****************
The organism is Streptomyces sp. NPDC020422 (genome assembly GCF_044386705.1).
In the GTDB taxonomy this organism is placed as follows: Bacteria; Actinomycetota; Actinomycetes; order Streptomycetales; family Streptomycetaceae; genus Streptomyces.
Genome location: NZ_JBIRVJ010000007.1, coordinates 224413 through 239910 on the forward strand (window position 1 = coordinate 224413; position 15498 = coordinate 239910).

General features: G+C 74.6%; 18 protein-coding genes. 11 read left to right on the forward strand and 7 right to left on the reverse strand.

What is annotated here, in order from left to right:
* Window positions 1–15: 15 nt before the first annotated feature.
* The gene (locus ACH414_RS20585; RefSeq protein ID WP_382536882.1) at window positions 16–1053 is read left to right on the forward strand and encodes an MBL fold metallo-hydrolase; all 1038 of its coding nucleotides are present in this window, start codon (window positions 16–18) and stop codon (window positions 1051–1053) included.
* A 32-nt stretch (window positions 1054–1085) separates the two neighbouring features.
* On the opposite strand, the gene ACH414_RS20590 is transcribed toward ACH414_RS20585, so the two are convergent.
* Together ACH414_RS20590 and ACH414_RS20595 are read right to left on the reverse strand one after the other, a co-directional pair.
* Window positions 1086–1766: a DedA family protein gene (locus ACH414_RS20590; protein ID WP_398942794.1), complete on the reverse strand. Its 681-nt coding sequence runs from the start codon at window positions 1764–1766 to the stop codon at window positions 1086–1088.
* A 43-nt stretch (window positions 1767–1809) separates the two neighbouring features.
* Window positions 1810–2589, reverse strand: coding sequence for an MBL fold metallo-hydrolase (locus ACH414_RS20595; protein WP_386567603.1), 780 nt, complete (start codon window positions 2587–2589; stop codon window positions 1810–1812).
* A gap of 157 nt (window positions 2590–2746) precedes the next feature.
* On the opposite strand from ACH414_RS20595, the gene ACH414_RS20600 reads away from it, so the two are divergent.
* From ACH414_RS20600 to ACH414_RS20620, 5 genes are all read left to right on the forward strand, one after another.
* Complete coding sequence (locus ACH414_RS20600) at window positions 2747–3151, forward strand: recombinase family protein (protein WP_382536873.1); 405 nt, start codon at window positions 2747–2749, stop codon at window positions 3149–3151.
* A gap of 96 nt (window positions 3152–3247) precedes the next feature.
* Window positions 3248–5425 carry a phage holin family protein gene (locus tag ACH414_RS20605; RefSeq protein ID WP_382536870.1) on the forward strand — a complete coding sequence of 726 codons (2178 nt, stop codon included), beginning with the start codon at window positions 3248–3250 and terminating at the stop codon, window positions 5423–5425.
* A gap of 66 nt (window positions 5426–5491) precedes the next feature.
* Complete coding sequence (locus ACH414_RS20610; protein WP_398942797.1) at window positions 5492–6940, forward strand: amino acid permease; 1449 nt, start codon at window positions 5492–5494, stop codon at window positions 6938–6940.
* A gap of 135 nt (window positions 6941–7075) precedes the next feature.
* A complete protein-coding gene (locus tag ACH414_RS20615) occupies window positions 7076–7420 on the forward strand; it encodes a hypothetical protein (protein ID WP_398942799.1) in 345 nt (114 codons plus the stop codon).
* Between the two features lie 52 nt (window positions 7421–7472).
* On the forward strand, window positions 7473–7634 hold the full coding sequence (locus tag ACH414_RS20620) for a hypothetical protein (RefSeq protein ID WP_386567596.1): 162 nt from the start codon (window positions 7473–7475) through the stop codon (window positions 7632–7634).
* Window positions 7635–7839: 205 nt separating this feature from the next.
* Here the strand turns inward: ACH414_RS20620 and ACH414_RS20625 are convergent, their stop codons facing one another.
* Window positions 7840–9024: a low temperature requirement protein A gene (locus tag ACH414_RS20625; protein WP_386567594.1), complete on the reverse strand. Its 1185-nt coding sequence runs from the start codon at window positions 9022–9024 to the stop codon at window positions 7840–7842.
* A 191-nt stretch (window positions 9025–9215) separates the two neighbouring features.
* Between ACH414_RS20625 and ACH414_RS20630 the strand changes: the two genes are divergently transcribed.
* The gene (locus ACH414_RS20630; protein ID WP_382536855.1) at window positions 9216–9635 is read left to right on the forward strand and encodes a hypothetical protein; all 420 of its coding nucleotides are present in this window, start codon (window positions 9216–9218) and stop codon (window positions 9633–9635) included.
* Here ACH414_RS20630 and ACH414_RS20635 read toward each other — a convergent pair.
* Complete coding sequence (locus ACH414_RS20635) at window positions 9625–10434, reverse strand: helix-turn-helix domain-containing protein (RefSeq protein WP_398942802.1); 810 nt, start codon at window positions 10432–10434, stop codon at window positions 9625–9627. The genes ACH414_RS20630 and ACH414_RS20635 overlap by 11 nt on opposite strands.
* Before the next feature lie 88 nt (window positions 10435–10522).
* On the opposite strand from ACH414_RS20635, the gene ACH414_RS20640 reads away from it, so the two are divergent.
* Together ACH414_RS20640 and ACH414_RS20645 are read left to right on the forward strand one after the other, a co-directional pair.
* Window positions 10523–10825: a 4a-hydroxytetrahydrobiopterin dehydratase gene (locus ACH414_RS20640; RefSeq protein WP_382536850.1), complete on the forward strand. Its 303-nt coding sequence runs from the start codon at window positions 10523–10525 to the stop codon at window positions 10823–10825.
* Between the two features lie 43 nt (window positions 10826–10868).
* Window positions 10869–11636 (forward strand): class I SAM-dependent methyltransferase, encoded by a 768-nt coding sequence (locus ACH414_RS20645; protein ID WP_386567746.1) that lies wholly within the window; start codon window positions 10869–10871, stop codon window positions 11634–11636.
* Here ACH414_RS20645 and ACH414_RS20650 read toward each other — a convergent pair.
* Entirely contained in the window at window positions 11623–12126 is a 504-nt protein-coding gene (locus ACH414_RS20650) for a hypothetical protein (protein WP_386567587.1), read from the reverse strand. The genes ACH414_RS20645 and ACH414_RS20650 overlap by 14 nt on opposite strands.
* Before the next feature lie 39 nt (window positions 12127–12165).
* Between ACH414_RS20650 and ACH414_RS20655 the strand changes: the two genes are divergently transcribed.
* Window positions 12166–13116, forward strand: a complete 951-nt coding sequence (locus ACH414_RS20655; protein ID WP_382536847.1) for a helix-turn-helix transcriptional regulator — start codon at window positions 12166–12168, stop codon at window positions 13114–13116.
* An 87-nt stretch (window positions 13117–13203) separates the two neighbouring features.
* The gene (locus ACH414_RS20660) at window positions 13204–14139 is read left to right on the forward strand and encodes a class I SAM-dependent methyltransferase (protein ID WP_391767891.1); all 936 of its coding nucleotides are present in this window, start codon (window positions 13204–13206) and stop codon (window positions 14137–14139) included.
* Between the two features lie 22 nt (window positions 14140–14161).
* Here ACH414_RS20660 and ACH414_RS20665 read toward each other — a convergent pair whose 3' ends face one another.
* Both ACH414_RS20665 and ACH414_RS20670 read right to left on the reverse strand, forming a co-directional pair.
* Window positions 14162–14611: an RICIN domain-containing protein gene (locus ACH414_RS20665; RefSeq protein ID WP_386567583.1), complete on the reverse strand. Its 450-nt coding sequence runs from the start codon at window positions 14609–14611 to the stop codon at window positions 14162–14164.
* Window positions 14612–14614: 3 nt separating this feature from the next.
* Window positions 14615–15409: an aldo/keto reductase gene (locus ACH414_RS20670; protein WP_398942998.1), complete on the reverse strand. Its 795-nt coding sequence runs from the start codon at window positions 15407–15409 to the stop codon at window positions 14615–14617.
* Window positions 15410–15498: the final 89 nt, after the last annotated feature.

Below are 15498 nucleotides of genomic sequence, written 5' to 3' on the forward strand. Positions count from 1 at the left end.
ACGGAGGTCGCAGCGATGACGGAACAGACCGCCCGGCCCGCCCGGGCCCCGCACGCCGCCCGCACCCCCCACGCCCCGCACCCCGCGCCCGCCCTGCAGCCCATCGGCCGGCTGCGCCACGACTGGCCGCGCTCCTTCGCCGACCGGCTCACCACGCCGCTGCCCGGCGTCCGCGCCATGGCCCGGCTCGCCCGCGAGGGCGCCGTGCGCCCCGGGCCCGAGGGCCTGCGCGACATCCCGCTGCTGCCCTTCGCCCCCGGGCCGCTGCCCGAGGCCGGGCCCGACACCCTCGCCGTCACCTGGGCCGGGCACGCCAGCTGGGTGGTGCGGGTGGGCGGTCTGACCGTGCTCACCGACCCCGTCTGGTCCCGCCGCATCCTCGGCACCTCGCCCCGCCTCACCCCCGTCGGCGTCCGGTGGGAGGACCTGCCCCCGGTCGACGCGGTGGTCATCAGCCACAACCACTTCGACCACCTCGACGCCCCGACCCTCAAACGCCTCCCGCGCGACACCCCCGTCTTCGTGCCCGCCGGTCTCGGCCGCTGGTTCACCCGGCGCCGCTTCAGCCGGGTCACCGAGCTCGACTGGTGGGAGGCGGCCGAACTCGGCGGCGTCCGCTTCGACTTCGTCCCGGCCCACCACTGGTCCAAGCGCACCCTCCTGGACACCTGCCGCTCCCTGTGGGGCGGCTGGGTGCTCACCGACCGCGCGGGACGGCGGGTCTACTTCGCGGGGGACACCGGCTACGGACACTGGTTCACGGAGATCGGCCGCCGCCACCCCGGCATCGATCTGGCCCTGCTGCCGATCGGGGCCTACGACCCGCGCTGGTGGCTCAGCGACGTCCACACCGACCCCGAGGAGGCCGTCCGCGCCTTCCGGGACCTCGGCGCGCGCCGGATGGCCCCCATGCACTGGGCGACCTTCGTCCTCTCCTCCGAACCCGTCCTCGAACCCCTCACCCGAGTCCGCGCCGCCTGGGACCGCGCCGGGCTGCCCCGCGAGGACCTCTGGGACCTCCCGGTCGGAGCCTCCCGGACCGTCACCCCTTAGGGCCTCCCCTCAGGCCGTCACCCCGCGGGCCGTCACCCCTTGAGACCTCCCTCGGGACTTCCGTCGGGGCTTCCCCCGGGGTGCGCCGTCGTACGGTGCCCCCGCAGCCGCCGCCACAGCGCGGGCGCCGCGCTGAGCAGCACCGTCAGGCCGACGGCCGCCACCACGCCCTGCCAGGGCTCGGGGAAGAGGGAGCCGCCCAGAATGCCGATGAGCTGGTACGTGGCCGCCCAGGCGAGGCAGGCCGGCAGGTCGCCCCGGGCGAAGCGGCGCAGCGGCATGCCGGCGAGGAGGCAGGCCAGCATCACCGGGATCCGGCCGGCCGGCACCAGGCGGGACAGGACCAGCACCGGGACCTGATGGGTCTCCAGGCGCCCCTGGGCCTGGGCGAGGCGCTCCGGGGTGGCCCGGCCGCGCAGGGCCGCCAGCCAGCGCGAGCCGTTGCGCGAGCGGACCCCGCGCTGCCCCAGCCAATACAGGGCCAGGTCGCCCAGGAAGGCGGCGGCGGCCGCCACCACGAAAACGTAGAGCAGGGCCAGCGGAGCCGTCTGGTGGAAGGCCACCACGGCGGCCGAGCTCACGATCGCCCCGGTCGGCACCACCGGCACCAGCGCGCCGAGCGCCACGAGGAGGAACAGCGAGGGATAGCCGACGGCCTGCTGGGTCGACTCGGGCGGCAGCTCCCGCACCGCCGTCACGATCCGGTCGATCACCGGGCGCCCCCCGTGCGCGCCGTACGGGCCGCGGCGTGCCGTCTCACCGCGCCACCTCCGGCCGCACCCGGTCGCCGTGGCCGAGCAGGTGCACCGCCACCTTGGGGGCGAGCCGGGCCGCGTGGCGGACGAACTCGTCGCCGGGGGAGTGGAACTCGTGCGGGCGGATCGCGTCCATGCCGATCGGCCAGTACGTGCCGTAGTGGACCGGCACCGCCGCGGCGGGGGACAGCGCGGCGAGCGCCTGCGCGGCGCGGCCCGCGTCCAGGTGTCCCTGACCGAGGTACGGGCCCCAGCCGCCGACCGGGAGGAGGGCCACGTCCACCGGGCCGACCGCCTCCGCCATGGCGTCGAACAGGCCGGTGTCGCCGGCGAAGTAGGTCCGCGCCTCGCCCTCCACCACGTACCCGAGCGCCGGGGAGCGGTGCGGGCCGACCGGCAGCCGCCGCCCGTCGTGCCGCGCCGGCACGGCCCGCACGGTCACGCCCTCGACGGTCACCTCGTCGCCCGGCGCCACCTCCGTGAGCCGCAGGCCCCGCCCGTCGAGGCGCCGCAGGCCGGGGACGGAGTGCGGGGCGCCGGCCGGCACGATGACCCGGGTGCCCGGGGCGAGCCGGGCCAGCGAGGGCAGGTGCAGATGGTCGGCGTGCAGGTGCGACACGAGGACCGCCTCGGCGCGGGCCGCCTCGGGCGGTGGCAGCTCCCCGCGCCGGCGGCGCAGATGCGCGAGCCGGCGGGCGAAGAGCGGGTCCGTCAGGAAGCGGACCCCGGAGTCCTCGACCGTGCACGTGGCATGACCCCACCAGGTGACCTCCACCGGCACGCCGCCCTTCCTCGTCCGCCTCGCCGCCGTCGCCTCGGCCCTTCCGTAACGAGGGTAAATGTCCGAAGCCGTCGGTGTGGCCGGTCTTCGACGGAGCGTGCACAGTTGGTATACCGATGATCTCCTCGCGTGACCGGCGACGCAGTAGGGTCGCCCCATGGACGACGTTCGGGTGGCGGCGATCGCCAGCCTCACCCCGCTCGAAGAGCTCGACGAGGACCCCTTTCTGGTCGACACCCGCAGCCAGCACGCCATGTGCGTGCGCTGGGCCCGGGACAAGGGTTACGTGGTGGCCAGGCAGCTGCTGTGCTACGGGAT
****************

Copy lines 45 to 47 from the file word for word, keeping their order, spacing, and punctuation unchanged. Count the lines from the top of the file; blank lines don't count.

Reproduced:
* An 87-nt stretch (window positions 13117–13203) separates the two neighbouring features.
* The gene (locus ACH414_RS20660) at window positions 13204–14139 is read left to right on the forward strand and encodes a class I SAM-dependent methyltransferase (protein ID WP_391767891.1); all 936 of its coding nucleotides are present in this window, start codon (window positions 13204–13206) and stop codon (window positions 14137–14139) included.
* Between the two features lie 22 nt (window positions 14140–14161).